There are many elephant experiences for visitors to Thailand; while none offers the same combination of sustainable economic benefit to the mahouts and treatment benefit to the elephants, we will nonetheless need to compete to attract supporters. The success of our business model and the expansion of it to other projects will ideally put pressure on destructive elephant camps to treat their elephants and employees better in order to compete.
Major: Feminist Gender and Sexuality Studies program and Biology
Rebecca has been studying elephant tourism in Thailand for the past 3 years as an intern with the Kerulos center, Boon Lott's Elephant Sanctuary and Mahouts and co-authored an extensive document outlining the issues within the industry with Sarah Blaine and Dr. Gay Bradshaw. She organized the first walk this past summer with Sarah Blaine and is a boardmember for the foundation. Currently, She is writing her senior thesis on elephant tourism in Thailand from an ecofeminist lens. Thanks to the Davenport grant and the Ecofeminism Research Grant shehasspent 2 summers in Thailand and one month living in Huay Pakkoot getting to know the people of the village.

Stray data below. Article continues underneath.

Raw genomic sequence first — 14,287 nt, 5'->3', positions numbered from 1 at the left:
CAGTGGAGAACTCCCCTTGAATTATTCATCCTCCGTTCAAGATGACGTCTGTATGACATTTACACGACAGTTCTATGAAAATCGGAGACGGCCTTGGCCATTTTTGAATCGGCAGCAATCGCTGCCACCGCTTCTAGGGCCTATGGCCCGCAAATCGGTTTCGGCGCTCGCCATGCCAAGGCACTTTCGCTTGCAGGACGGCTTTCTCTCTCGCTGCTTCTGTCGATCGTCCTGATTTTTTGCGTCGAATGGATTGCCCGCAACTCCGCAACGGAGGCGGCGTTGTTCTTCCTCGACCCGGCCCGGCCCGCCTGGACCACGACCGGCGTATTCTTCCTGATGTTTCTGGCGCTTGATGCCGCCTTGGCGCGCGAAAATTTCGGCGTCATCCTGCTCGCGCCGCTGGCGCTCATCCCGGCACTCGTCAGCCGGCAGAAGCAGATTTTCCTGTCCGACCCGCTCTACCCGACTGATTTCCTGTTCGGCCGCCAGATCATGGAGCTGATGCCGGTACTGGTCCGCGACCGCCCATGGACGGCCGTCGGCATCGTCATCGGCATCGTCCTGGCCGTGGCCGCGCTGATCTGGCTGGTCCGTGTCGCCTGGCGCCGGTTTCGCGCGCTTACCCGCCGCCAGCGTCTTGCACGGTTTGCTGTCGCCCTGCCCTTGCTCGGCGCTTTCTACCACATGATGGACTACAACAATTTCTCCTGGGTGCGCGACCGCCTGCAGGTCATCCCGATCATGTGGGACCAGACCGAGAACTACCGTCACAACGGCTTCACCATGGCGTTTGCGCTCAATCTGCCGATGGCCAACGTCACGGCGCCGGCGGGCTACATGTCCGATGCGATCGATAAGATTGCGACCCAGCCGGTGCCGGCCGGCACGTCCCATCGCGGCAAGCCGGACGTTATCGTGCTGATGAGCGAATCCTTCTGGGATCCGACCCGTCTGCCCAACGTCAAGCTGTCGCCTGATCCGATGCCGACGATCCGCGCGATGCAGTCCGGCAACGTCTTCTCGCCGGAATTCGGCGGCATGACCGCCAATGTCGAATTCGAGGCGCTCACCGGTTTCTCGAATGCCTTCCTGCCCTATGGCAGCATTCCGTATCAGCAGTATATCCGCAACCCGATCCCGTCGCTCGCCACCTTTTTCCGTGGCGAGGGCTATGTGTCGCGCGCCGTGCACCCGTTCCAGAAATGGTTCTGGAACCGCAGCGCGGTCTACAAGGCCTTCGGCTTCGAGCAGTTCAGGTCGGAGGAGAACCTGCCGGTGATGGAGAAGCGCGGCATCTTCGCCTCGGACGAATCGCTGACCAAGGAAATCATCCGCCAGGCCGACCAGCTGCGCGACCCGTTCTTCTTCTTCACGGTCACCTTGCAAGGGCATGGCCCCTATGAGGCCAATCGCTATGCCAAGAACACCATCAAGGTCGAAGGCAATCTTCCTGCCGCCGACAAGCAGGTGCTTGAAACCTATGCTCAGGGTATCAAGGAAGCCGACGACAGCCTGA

Sarah began her work in Thailand 7 years ago as a tourist who was shocked at the way elephants and mahouts were treated in the tourism industry. Since then she has returned to Thailand dozens of time to meet with mahouts and learn about their experiences as well as to collaborate with other organizations to create educational materials on tourism. Sarah has had great success meeting with the key leaders in UK tourism to educate them and urge them to remove exploitative experiences from their tour offerings. She has a very positive relationship with the association of British tour agents (ABTA) other other tourism associations who frequently seek her advice on where to send their tourists in Thailand.
Below: Our Matriarch Thong Kam
Head of Huay Pakkoot Elephant Conservation Group, Deputy Chief of Huay Pakkoot Village.
Sinchai is one of the leaders of Huay Pakkoot village and has been working with elephants his entire life. His father was the former Chief of the village and he is now the current chief’s deputy. Sinchai runs the elephant conservation group .
Head translator and guide
Chookiat Kananusapkul is a tourism expert who has worked for 20 years to lead sustainable and ethical community based tourism trips. Chookiat has dedicated his time and personal funds to the success of this project and is the acting translator and leader of all trips to the village. He is an expert on hill tribe culture, leading jungle expeditions, and is fluent in both Thai and English.